This is an elaboration on the contrast between the two kinds of systems, and also hopefully a clarification on how macroscopic descriptions and microscopic descriptions must be used.

vanhees71
Demystifier
Gold Member
The general Born rule is
$$\langle A \rangle = \mathrm{Tr} (\hat{\rho} \hat{A}),$$
The Born rule is about the probability ##p##, not the average value. So the general Born rule is actually
$$p = \mathrm{Tr} (\rho \pi),$$
where ##\pi=\pi^2## is a projector.

vanhees71
Gold Member
2019 Award
Ok, I've no problem with that. Isn't this implied by what I wrote down? In a sense the projector ##\hat{\pi}## is also a special observable, measuring, whether the system is prepared such that ##A## takes the value ##a## (of course, again, ##\hat{\pi}=\sum_{\beta} |a,\beta \rangle \langle a,\beta|##). As a projector it can take the eigenvalues 0 or 1, i.e., if it is determined due to the state ths system is prepared in, it answers the question, whether ##A## takes the value ##a## or not by giving the values 1 or 0 respectively. If the value is indetermined, ##P(a)=\mathrm{Tr} \hat{\rho} \hat{\pi}\in [0,1]## is the probability to give the value ##a##.

Demystifier
"AN ANALOGY is to Brownian motion. The jiggling of dust motes looks random, but as Einstein himself demonstrated, it is caused by unseen molecules following classical laws. In fact, this analogy is tantalizingly tight. The equations of quantum mechanics bear an uncanny resemblance to those of the kinetic theory of molecules and, more generally, statistical mechanics. In some formulations, Planck’s constant, the basic parameter of quantum theory, plays the mathematical role of temperature. It is as though quantum mechanics describes some kind of gas or ensemble of “molecules”—a chaotic soup of more primitive entities."
Quantum mechanics is a fundamental theory. There are many people who attempt to explain in terms of classical mechanics, but they have failed so far. I don't find their motives to be sound. They are unconformable with notion that nature can be described anything probabilistic, So they do weird things to make it appear like quantum mechanical uncertainty is classical noise.

In regard to the analogy to Brownian motion, It is well known, that the heat equation, looks like the Schroedinger equation upon wick rotation. However it does not imply that quantum mechanical uncertainty arises because of an underlying classical picture.

I have a friend who believes, in my opinion for good reasons, that this analogy between statistical mechanics and quantum mechanics has deep implications. See https://en.wikipedia.org/wiki/Wick_rotation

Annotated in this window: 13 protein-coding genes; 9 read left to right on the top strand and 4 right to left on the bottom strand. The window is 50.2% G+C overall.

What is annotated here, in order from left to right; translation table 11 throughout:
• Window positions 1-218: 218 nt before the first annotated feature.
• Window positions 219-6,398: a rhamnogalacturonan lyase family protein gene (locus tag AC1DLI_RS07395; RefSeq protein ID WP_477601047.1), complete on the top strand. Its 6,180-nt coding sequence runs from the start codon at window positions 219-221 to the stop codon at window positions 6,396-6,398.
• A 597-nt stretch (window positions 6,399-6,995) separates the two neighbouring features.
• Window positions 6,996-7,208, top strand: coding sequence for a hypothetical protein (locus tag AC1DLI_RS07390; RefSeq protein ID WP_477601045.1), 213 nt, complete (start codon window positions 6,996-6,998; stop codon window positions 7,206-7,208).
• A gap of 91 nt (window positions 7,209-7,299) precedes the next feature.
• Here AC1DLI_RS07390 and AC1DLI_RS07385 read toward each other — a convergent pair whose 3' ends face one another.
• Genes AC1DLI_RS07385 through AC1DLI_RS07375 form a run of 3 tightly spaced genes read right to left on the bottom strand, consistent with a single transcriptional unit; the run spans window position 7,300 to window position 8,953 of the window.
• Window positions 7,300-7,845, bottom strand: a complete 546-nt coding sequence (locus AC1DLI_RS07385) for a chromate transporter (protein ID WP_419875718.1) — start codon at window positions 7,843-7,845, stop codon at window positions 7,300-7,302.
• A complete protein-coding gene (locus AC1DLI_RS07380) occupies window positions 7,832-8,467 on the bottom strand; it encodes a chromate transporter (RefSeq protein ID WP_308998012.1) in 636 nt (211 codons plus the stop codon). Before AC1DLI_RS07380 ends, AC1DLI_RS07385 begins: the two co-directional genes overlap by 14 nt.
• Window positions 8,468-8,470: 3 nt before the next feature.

A. Neumaier
2019 Award
this analogy between statistical mechanics and quantum mechanics has deep implications.
But only for the methods, not for the interpretation.

vanhees71
But only for the methods, not for the interpretation.
Well, he thinks that it will play an important role in understanding quantum gravity. The fact that black hole entropy and temperature can be derived from analytic continuation is certainly worth investigating.

The Born rule is about the probability ##p##, not the average value. So the general Born rule is actually
$$p = \mathrm{Tr} (\rho \pi),$$
where ##\pi=\pi^2## is a projector.
Demystifier,

as one who has thought about MWI inside out. I have a question. Unitarity occurs in the interpretation where the wave function squared is the probability amplitudes and it's related to born rule. But in MWI where Born rule is difficult to be integrated.. does it mean unitarity is also in serious trouble in MWI? Or is unitarity not directly related to the born rule at all?

Demystifier
Gold Member
Demystifier,

as one who has thought about MWI inside out. I have a question. Unitarity occurs in the interpretation where the wave function squared is the probability amplitudes and it's related to born rule. But in MWI where Born rule is difficult to be integrated.. does it mean unitarity is also in serious trouble in MWI? Or is unitarity not directly related to the born rule at all?
Unitarity is not directly related to the Born rule. Unitarity is a mathematical property, Born rule is a physical law.

Unitarity is not directly related to the Born rule. Unitarity is a mathematical property, Born rule is a physical law.
So how is unitarity related to the Born rule? For example MWI has unitarity yet doesn't have the Born rule?

So how is unitarity related to the Born rule? For example MWI has unitarity yet doesn't have the Born rule?
How could the Born rule be related to unitarity? Mathematically is not even a linear map, it sends complex vectors to real values(probabilities).

About Born rule being a physical law. I thought Born rule was about the amplitude squared which is a mathematical operation. Are you saying that in physical space, the amplitude squared is really a physical thing. Was this what Born suggested that Bohr agreed?

Demystifier